Free Electrons

Embedded Linux Experts

		Writing Device Drivers for Zorro Devices

Written by Geert Uytterhoeven <>
Last revised: September 5, 2003

1. Introduction

The Zorro bus is the bus used in the Amiga family of computers. Thanks to
AutoConfig(tm), it's 100% Plug-and-Play.

There are two types of Zorro buses, Zorro II and Zorro III:

  - The Zorro II address space is 24-bit and lies within the first 16 MB of the
    Amiga's address map.

  - Zorro III is a 32-bit extension of Zorro II, which is backwards compatible
    with Zorro II. The Zorro III address space lies outside the first 16 MB.

2. Probing for Zorro Devices

Zorro devices are found by calling `zorro_find_device()', which returns a
pointer to the `next' Zorro device with the specified Zorro ID. A probe loop
for the board with Zorro ID `ZORRO_PROD_xxx' looks like:

    struct zorro_dev *z = NULL;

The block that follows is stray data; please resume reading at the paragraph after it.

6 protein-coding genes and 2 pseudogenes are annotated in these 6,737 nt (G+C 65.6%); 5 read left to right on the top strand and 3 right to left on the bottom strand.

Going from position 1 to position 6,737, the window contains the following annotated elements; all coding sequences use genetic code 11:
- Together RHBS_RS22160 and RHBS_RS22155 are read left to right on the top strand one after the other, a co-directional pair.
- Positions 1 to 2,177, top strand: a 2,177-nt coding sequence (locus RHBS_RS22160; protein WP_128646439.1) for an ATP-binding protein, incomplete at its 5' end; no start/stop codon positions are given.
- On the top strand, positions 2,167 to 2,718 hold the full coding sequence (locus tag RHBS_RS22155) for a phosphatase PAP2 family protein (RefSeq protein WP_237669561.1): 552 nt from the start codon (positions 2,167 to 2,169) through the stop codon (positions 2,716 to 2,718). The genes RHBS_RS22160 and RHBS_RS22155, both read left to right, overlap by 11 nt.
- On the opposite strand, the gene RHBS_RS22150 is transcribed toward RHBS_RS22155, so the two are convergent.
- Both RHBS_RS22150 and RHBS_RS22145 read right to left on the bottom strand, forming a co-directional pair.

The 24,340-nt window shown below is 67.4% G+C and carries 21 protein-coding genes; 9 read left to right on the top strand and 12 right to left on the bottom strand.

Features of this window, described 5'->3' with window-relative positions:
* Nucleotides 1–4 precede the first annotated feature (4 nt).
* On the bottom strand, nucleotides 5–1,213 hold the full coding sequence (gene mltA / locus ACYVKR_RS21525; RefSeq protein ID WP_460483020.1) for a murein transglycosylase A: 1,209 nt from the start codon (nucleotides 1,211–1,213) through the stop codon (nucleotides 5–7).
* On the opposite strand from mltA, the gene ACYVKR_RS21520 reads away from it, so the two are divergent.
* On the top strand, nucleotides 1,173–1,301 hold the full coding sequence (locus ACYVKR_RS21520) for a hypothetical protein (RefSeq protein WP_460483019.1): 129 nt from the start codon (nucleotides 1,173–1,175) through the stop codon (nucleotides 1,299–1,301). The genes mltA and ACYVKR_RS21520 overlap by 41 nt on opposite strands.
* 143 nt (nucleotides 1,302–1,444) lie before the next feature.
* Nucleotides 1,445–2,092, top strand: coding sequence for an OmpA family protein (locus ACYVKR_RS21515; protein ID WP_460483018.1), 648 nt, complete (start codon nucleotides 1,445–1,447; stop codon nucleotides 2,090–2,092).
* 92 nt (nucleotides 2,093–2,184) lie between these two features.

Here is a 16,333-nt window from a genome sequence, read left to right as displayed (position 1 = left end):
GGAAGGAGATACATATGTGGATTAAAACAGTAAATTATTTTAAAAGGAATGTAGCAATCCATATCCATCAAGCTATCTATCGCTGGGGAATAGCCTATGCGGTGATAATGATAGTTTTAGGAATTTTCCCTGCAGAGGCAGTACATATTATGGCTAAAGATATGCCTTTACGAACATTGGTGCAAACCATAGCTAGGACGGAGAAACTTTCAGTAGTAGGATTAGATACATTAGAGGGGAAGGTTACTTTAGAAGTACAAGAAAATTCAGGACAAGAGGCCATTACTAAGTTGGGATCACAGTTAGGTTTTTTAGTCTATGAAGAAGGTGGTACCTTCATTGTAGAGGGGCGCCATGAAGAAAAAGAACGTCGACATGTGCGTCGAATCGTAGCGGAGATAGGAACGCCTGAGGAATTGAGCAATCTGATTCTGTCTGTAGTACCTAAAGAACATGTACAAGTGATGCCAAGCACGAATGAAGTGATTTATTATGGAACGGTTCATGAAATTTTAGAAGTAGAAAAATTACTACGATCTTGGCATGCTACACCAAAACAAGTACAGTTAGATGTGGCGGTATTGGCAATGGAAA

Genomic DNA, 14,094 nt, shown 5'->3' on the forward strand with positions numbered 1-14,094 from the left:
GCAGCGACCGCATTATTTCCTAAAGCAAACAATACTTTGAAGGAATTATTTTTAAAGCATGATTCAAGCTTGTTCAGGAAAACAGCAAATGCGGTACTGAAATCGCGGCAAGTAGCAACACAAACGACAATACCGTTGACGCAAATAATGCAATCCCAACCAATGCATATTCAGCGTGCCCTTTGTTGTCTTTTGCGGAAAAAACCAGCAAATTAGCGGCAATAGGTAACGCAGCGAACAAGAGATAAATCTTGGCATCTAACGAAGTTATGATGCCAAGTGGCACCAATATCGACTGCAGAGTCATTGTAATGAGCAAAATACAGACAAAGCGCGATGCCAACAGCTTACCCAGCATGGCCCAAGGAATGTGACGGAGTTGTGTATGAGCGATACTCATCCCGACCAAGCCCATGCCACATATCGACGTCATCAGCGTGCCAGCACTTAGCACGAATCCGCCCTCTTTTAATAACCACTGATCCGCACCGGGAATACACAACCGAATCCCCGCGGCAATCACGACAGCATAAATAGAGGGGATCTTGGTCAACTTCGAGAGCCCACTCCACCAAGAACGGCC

while ((z = zorro_find_device(ZORRO_PROD_xxx, z))) {
	if (!zorro_request_region(z->resource.start+MY_START, MY_SIZE,
				  "My explanation"))

`ZORRO_WILDCARD' acts as a wildcard and finds any Zorro device. If your driver
supports different types of boards, you can use a construct like:

    struct zorro_dev *z = NULL;

    while ((z = zorro_find_device(ZORRO_WILDCARD, z))) {
	if (z->id != ZORRO_PROD_xxx1 && z->id != ZORRO_PROD_xxx2 && ...)
	if (!zorro_request_region(z->resource.start+MY_START, MY_SIZE,
				  "My explanation"))

3. Zorro Resources

Before you can access a Zorro device's registers, you have to make sure it's
not yet in use. This is done using the I/O memory space resource management


Shortcuts to claim the whole device's address space are provided as well:


4. Accessing the Zorro Address Space

The address regions in the Zorro device resources are Zorro bus address
regions. Due to the identity bus-physical address mapping on the Zorro bus,
they are CPU physical addresses as well.

The treatment of these regions depends on the type of Zorro space:

  - Zorro II address space is always mapped and does not have to be mapped
    explicitly using z_ioremap().
    Conversion from bus/physical Zorro II addresses to kernel virtual addresses
    and vice versa is done using:

	virt_addr = ZTWO_VADDR(bus_addr);
	bus_addr = ZTWO_PADDR(virt_addr);

  - Zorro III address space must be mapped explicitly using z_ioremap() first
    before it can be accessed:
	virt_addr = z_ioremap(bus_addr, size);

5. References